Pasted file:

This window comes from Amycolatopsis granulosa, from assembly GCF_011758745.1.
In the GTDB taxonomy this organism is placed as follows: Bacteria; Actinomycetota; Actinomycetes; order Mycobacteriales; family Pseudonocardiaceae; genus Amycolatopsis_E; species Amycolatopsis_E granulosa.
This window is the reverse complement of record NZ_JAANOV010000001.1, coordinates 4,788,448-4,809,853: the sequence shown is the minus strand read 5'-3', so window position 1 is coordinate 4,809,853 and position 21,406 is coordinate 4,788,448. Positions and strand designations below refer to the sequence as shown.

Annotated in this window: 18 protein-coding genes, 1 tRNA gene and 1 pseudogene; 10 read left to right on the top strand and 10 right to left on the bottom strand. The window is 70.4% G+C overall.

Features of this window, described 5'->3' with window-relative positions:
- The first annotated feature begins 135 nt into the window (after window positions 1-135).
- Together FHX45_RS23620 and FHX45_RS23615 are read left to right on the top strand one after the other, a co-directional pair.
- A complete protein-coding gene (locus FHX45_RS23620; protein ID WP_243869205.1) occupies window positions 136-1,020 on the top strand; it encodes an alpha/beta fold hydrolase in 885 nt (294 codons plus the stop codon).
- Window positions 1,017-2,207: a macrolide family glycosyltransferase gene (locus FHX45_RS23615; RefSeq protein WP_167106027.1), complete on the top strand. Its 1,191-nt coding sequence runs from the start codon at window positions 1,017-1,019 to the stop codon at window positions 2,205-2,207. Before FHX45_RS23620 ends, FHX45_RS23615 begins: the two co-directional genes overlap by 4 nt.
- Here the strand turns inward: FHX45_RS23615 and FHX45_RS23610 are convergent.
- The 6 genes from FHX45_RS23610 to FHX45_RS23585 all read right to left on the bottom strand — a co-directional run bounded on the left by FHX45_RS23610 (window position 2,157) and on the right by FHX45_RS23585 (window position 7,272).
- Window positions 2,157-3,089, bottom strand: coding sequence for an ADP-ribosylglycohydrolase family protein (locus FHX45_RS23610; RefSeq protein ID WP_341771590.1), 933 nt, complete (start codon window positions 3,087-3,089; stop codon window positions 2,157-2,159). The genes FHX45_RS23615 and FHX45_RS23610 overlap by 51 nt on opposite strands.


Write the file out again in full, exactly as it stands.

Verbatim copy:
This window comes from Amycolatopsis granulosa, from assembly GCF_011758745.1.
In the GTDB taxonomy this organism is placed as follows: Bacteria; Actinomycetota; Actinomycetes; order Mycobacteriales; family Pseudonocardiaceae; genus Amycolatopsis_E; species Amycolatopsis_E granulosa.
This window is the reverse complement of record NZ_JAANOV010000001.1, coordinates 4,788,448-4,809,853: the sequence shown is the minus strand read 5'-3', so window position 1 is coordinate 4,809,853 and position 21,406 is coordinate 4,788,448. Positions and strand designations below refer to the sequence as shown.

Annotated in this window: 18 protein-coding genes, 1 tRNA gene and 1 pseudogene; 10 read left to right on the top strand and 10 right to left on the bottom strand. The window is 70.4% G+C overall.

Features of this window, described 5'->3' with window-relative positions:
- The first annotated feature begins 135 nt into the window (after window positions 1-135).
- Together FHX45_RS23620 and FHX45_RS23615 are read left to right on the top strand one after the other, a co-directional pair.
- A complete protein-coding gene (locus FHX45_RS23620; protein ID WP_243869205.1) occupies window positions 136-1,020 on the top strand; it encodes an alpha/beta fold hydrolase in 885 nt (294 codons plus the stop codon).
- Window positions 1,017-2,207: a macrolide family glycosyltransferase gene (locus FHX45_RS23615; RefSeq protein WP_167106027.1), complete on the top strand. Its 1,191-nt coding sequence runs from the start codon at window positions 1,017-1,019 to the stop codon at window positions 2,205-2,207. Before FHX45_RS23620 ends, FHX45_RS23615 begins: the two co-directional genes overlap by 4 nt.
- Here the strand turns inward: FHX45_RS23615 and FHX45_RS23610 are convergent.
- The 6 genes from FHX45_RS23610 to FHX45_RS23585 all read right to left on the bottom strand — a co-directional run bounded on the left by FHX45_RS23610 (window position 2,157) and on the right by FHX45_RS23585 (window position 7,272).
- Window positions 2,157-3,089, bottom strand: coding sequence for an ADP-ribosylglycohydrolase family protein (locus FHX45_RS23610; RefSeq protein ID WP_341771590.1), 933 nt, complete (start codon window positions 3,087-3,089; stop codon window positions 2,157-2,159). The genes FHX45_RS23615 and FHX45_RS23610 overlap by 51 nt on opposite strands.